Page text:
- Insight into the profession of garden and landscape architect and the role of the garden and landscape architect in society in the Netherlands and abroad;
- Appropriate knowledge of and insight into the techniques relevant in order to make plans concrete.
After the Master’s programme in Landscape Architecture, you will have access to a broad and well-grounded range of design and research tools and you will be able to operate as a landscape architect both nationally and internationally. Moreover, you will be able to effectively collaborate with other disciplines in the design, planning and implementation process as an independent designer within a bureau, or you can begin your own bureau.
Sustainable transformation of the daily living environment
Landscape Architecture is a discipline with a broad orientation, focused on sustainable transformation of the daily living environment. In part because of this, the landscape architect has been given an increasingly important role within the process of spatial planning and the layout of public space in recent years. As a design-based discipline, landscape architecture is strongly related to architecture, urban planning, agricultural engineering and civil engineering.
EMiLA: European Master in Landscape Architecture
EMiLA (European Master in Landscape Architecture) offers landscape architecture students the opportunity to learn about the profession in the European context and to gain teaching experience abroad. The aim is to gain a better understanding of the major European themes for landscape architecture and learn about the different approaches to the subject. Students learn how political differences within Europe affect the landscape and gain insight into cross-border landscape cooperation.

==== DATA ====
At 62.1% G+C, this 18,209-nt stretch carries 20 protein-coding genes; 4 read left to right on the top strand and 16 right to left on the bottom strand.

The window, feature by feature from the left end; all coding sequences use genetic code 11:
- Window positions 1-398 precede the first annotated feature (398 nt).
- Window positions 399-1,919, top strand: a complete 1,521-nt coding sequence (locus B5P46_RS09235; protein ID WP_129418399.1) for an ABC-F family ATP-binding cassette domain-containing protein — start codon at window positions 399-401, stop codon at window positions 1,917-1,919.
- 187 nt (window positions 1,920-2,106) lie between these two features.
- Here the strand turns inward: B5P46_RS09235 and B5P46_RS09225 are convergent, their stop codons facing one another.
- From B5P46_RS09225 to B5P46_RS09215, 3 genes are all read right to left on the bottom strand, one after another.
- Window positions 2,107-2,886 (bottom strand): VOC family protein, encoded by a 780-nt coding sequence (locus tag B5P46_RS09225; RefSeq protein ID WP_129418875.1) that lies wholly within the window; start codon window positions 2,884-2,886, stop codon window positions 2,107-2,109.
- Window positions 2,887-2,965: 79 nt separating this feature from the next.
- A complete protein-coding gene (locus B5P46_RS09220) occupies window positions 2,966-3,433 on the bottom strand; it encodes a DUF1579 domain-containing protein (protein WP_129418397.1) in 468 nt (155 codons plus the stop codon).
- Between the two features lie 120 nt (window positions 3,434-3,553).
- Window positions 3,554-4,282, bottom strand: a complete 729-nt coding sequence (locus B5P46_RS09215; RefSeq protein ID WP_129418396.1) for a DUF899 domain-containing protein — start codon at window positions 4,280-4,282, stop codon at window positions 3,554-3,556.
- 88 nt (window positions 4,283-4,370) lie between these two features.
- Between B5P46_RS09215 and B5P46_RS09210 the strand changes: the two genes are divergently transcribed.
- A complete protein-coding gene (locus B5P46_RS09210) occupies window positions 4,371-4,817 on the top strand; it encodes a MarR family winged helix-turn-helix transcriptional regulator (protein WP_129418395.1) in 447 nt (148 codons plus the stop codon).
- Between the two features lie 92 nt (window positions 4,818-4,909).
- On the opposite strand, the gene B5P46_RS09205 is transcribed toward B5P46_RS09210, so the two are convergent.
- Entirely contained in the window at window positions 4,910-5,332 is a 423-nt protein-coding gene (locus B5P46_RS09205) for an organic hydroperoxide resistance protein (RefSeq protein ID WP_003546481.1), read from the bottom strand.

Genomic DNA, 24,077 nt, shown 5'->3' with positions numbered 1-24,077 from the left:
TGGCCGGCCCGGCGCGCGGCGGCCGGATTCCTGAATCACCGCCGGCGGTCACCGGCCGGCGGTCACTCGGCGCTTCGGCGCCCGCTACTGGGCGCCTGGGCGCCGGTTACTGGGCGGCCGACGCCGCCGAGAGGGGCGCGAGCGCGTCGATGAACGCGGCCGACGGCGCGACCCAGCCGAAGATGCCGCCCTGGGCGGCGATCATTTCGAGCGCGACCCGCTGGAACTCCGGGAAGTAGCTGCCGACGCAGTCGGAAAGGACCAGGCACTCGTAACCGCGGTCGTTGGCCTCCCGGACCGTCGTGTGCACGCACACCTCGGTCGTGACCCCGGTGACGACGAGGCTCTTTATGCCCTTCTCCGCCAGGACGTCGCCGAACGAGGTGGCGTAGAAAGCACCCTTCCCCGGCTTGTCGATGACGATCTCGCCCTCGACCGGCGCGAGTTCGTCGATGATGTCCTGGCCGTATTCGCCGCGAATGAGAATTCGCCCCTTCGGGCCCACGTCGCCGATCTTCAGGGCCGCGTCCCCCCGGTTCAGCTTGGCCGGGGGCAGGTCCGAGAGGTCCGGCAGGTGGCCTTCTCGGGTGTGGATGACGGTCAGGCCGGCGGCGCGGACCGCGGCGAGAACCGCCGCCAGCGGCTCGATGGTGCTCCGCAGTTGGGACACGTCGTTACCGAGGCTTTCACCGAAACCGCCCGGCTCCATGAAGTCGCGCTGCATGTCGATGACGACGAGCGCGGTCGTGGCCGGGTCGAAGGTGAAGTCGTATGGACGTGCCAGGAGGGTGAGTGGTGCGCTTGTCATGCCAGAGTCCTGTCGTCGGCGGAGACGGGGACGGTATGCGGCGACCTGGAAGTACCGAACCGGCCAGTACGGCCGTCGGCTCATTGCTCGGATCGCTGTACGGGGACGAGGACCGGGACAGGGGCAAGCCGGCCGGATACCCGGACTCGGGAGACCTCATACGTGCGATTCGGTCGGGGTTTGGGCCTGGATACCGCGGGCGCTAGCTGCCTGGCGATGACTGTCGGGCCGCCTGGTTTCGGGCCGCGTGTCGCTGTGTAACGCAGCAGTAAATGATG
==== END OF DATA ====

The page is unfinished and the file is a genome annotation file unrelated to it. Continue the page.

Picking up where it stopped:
If you choose the EMiLA programme as a Landscape Architecture student, you will not attend classes at the Academy of Architecture in your second year of study, but two semesters at two schools of your choice instead. In addition to the programme at these participating institutes, you will follow a Summer School programme and an e-learning programme.
EMILA (European master in Landscape Architecture) is a mutual exchange programme for landscape architecture students from five landscape architecture schools in Europe. The five schools are: École Nationale Supérieure de Paysage (Versailles), Fakultät für Architektur und Landschaft, Leibniz Universität (Hannover), Academie van Bouwkunst Amsterdam, Universitat Politècnica de Catalunya (Barcelona) and the Edinburgh College of Art, University of Edinburgh.
Each school has determined its own admission requirements appropriate to the study programme. With regard to students of the Amsterdam Academy of Architecture, they may participate after successfully completing the first year of the Master in Landscape Architecture.
If you choose the EMiLA programme as a Landscape Architecture student, you will not attend classes at the Academy of Architecture in your second year of study, but two semesters at two schools of your choice instead.